What will the new name be?

How long will it take to be accepted?

Will it build unity or division?

Will it really result in more salvations and church growth?

Will we be called the ____________________, you know, formerly known as the SBC?

I guess my real beef with the whole issue is that if we are seeking ways to strengthen and grow our convention, a name change seems cosmetic at best. Semantics will only get us so far. Real growth will not be driven by something so simple. Whether you call me Randy or Alan, I’m still the same person. In actuality it’s not the name that makes the person, but the person that makes the name. I believe the same will hold true in our convention no matter what the outcome.

Thursday, September 15, 2011

Dear Dementia, I Hate You

One of the most devastating things that happened to me in 2011 and indeed in my life altogether is my dad being diagnosed with dementia. You see, my dad is my hero. He travelled the world for 20 years in the US Navy (seeing 54 countries and literally going around the world). He retired and worked 20 more years for the city sanitation department. He is a hardworking, family oriented, Christian man. He taught me how to be a hard worker, he showed me what it meant to be a Christian and he taught me what it means to be a father.

I have witnessed a horrible mental disease erase parts of who he is. The man that raised me and provided for me now needs me to help him take a bath. Once while bathing him recently he was partially undressed and looked at me with a confused look and asked, “What are we doing?” I lost my mother to ovarian and colon cancer in 2001. In retrospect that seems almost easier than the way I feel with my dad today. I hate dementia. I loathe it. I detest it. I abhor it. It is a monster that is slowly, bit by bit, mercilessly devouring the personality and mentality of my father.

He was in a nursing home for a few weeks and due to insurance and financial reasons was not able to stay. We re-engineered our lives and schedules to allow him to live at home. It’s been a team effort on the part of me, my wife and two of my daughters. I have had the easiest role because I have the least amount of time due to work. I primarily handle his medication and bathing. They have to deal daily with the crazy things dementia drives him to do and say.

I had a big blow up with God over the whole thing when dad came home. I was overwhelmed, crushed, broken and greatly angered. “How could you let this happen to my dad, God?” Answers to questions like that are never easy. Sometimes all we can do is cry out our hearts to the Almighty and then just seek his strength, mercy, grace, love and wisdom. It has not been easy. Some days, dad is like his old self. Many days he is not.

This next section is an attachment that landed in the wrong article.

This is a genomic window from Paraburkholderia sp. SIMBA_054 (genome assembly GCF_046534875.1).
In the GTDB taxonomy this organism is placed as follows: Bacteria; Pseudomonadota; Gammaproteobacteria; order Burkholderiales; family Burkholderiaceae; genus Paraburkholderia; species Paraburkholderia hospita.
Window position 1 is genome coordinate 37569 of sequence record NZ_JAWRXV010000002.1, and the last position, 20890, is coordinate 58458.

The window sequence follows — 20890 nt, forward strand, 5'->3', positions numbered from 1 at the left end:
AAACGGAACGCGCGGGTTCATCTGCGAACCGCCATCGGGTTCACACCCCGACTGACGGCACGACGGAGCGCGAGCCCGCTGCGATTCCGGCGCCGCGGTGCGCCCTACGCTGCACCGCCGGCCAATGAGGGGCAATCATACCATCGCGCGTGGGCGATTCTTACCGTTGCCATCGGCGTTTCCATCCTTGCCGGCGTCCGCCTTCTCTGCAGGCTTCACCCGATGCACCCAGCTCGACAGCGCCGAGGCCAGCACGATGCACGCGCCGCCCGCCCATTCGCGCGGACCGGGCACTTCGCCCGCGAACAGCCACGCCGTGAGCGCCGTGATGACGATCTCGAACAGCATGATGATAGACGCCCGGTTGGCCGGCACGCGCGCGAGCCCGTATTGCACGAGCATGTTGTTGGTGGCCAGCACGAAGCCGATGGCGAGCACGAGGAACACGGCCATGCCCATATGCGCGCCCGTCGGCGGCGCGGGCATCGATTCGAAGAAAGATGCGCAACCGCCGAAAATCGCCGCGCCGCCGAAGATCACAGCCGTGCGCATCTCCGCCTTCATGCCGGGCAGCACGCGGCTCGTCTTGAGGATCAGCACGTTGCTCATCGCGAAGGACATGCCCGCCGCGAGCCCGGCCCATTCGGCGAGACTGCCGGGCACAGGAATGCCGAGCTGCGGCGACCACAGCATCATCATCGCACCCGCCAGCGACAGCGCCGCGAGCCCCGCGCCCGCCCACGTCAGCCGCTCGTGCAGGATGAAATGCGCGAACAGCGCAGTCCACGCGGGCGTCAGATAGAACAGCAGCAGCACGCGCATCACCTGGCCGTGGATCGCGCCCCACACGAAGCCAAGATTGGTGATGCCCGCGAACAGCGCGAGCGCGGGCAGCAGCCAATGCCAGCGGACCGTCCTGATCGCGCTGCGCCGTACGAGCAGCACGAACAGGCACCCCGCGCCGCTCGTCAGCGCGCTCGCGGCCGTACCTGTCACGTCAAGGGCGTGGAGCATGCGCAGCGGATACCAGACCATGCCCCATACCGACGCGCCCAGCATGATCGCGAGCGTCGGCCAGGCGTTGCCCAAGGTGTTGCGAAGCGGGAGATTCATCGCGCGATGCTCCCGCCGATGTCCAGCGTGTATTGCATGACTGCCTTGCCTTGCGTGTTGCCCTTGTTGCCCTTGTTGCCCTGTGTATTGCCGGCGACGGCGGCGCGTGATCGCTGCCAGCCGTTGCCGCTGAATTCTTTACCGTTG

I just remind myself when I am struggling about all the hard work he did raising me. I think of all the years he made sacrifices for me. The least I can do is be there for him at this time.

That brings me to the words of Pat Robertson earlier this week. Robertson was asked on the 700 Club what advice a man should give to a friend who began seeing another woman after his wife started suffering from Alzheimer’s (another incurable neurological disorder like dementia). Take a look at his response:

“I know it sounds cruel, but if he’s going to do something, he should divorce her and start all over again, but make sure she has custodial care and somebody looking after her.”

When pressed about the “through sickness and health” and “’til death do us part” areas of the marriage vow, he responded:

“If you respect that vow, you say ‘til death do us part. This [Alzheimer’s] is a kind of death.”

All I can think to say is, “Really?” So let me get this right, its okay for me to say my dad isn’t my dad anymore because basically he is dead because of this disease he has? I just write him off and get somebody to take care of him? In all likelihood if the disease continues to progress he will eventually not know me, my wife or my daughters, so it just makes sense, right?

No, no and unequivocally NO! He is my dad. Whether he knows me or not I certainly know him. How cruel for Mr. Robertson to say such a thing, to in any shape, form or fashion encourage a spouse to abandon his marriage vow. Such advice is not biblical in any sort of way. His words do not reflect the heart of the Lord Jesus Christ’s love. Mr. Robertson needs to repent and recant or retire. He has developed a talent for making un-Christ-like statements (just look at previous comments about 9-11, Katrina and Haiti to name a few). He is doing no favors for the church or his Savior by saying such things. In fact, he is encouraging people to take sinful actions in this case.